The general public may be most familiar with crystalline silicon PV panels, but thin-film manufacturers are trying their best to make a dent in the market. First Solar has established its dominance in the cadmium telluride (CdTe) arena, but CIGS thin-film (made of copper, indium, gallium and selenide) manufacturers think they could be just as competitive with better equipment and production.
Unfortunately, many developers are hesitant to bank on CIGS, mostly because of big names loudly going bankrupt or closing (Solyndra, Nanosolar, MiaSolé and most recently TSMC Solar). TSMC, which ceased manufacturing this past summer, blamed its late entry into the market and lack of economies of scale as reasoning for shuttering its doors.
A recently released white paper from major CIGS players (Solar Frontier, Hanergy, Solopower, Stion, Siva Power and more) pushes the message that the lesser known thin-film solar technology still holds great potential. CIGS, already featuring a solid 16.5% production module efficiency, can be combined with other solar cells to enable efficiency values beyond 30%, the white paper claims. CIGS modules’ low temperature coefficient and high efficiency under low light conditions produces high energy yields with a low levelized cost of electricity.
Markus Beck, CTO of Siva Power, said it was easier for silicon-based PV modules to establish market dominance because they could borrow equipment and ideas from the mature semiconductor industry. Thin-film had to develop everything—tools, equipment and supply chains. Luckily, the venture capitalists that funded First Solar and its CdTe predecessors had the foresight to know developing a new product would take time. CIGS didn’t have that same luxury.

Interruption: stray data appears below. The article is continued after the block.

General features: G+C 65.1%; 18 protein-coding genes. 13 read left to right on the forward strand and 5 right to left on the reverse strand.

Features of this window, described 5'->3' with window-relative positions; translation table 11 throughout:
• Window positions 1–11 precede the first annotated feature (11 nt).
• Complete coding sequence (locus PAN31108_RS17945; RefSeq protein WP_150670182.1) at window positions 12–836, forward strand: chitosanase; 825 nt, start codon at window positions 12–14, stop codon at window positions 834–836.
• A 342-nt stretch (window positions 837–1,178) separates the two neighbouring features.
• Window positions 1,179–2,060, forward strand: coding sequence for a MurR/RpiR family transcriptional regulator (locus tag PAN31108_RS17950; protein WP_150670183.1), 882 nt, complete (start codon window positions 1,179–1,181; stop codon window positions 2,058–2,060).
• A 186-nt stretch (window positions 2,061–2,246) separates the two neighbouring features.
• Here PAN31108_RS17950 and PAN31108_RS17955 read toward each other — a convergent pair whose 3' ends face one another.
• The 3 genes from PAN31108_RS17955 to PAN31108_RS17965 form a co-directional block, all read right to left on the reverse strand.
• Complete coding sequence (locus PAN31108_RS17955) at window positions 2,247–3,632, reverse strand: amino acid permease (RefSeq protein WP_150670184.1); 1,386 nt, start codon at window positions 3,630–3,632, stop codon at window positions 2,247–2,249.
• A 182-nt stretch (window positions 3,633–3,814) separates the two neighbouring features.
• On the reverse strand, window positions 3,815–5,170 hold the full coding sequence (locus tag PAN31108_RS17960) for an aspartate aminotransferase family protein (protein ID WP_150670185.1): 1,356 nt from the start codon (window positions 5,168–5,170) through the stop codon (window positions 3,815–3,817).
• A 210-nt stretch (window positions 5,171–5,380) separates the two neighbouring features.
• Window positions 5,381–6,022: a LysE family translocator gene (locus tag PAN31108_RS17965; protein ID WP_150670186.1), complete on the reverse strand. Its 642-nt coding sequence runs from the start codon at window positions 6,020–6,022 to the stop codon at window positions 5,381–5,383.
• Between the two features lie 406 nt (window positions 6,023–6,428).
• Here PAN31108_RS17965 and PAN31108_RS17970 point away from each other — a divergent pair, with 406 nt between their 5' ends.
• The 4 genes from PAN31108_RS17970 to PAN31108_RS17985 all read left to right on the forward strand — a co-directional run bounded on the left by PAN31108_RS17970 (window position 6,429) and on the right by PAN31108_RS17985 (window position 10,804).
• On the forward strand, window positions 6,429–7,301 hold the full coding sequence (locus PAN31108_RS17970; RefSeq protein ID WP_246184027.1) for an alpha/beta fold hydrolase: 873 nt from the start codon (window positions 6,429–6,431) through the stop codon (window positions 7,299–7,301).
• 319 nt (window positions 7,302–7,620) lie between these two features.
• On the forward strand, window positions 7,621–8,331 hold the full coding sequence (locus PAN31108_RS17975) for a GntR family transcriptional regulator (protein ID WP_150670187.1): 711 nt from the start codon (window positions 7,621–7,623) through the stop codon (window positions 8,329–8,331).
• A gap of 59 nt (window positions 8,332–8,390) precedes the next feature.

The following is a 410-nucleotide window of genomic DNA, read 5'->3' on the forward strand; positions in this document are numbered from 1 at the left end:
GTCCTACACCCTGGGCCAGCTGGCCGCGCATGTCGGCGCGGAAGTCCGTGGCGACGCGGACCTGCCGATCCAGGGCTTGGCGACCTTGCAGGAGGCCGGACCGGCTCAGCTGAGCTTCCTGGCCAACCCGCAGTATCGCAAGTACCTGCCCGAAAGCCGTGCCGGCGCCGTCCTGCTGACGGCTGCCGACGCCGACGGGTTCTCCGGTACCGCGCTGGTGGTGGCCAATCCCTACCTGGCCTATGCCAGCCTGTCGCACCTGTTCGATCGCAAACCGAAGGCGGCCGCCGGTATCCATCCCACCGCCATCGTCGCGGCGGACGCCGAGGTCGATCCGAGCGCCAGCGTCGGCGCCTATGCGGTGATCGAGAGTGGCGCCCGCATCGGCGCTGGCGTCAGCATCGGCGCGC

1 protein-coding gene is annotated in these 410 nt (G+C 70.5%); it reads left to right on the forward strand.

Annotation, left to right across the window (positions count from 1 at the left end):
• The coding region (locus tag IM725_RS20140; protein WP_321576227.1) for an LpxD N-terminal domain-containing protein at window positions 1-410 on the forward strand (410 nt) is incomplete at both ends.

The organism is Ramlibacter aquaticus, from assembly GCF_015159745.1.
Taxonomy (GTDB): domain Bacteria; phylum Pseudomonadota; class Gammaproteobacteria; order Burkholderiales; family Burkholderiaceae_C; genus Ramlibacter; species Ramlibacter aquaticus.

“CIGS came out of academic institutes. They know what they’re doing but they never had an operational focus, a manufacturing focus,” Beck said. Many of those investing into CIGS technology wanted to differentiate and solve problems that didn’t exist, he said. These companies went too big, too hard, too fast. Of course they went bankrupt.
“None of it worked,” Beck said. “It looks like a lot of money was wasted. There was this irrational hope that they would get huge returns out of these companies. Then they didn’t want to put money into this technology again.”
What’s come out of the Solyndra-sized failures in CIGS is extensive R&D. Now many companies feel they have found the right processes, the right applications, the right makeup to be successful. The monetary investment just has to return.
“There is no money going into CIGS and all this learning, this technology, this supply chain … we’re at risk of losing,” Beck said. “CIGS now is better positioned than any technology because it has all of these advantages: low-cost structure, few process steps, we have the supply chain, and we can scale. There is a tremendous opportunity. I’m not saying First Solar isn’t going to continue to prosper, nor am I saying that silicon is going to go away overnight. CIGS has proven to be reliable, durable. There is room for another technology to grow in the market space.”
Kannan Ramanathan, senior fellow at Stion, agreed that CIGS will find its place in the market.
“For CIGS—or, for that matter, PV—to be a dominant force, reality needs to set in,” he said. “The industry will eventually ‘right-size.’ The current scenario is artificial and not sustainable. There is not much investment in new plants. Climate change and the escalation of unnatural climatic events will create a demand for distributed power. The future is predictable in that sense and there will be demand for made-in-the-USA PV. CIGS has a great role to play.”
Rather than battling with thin-film cousin CdTe, Beck thinks CIGS could make a larger dent in the silicon market.
“When I commute to work, I see on the road a lot of very average cars. I see very few Bugattis and Maybachs and Ferraris,” he said. “I think the same is true for photovoltaics. SunPower and SANYO can only sell so many of these premium products. The bulk of the market is going to be the lower cost, adequate, 15% [efficient] module. We don’t think we’ll be stuck at 15%, but the point is you can do 18% [thin-film] module at below the costs of an 18% silicon module. We would argue there is a business case to be made.”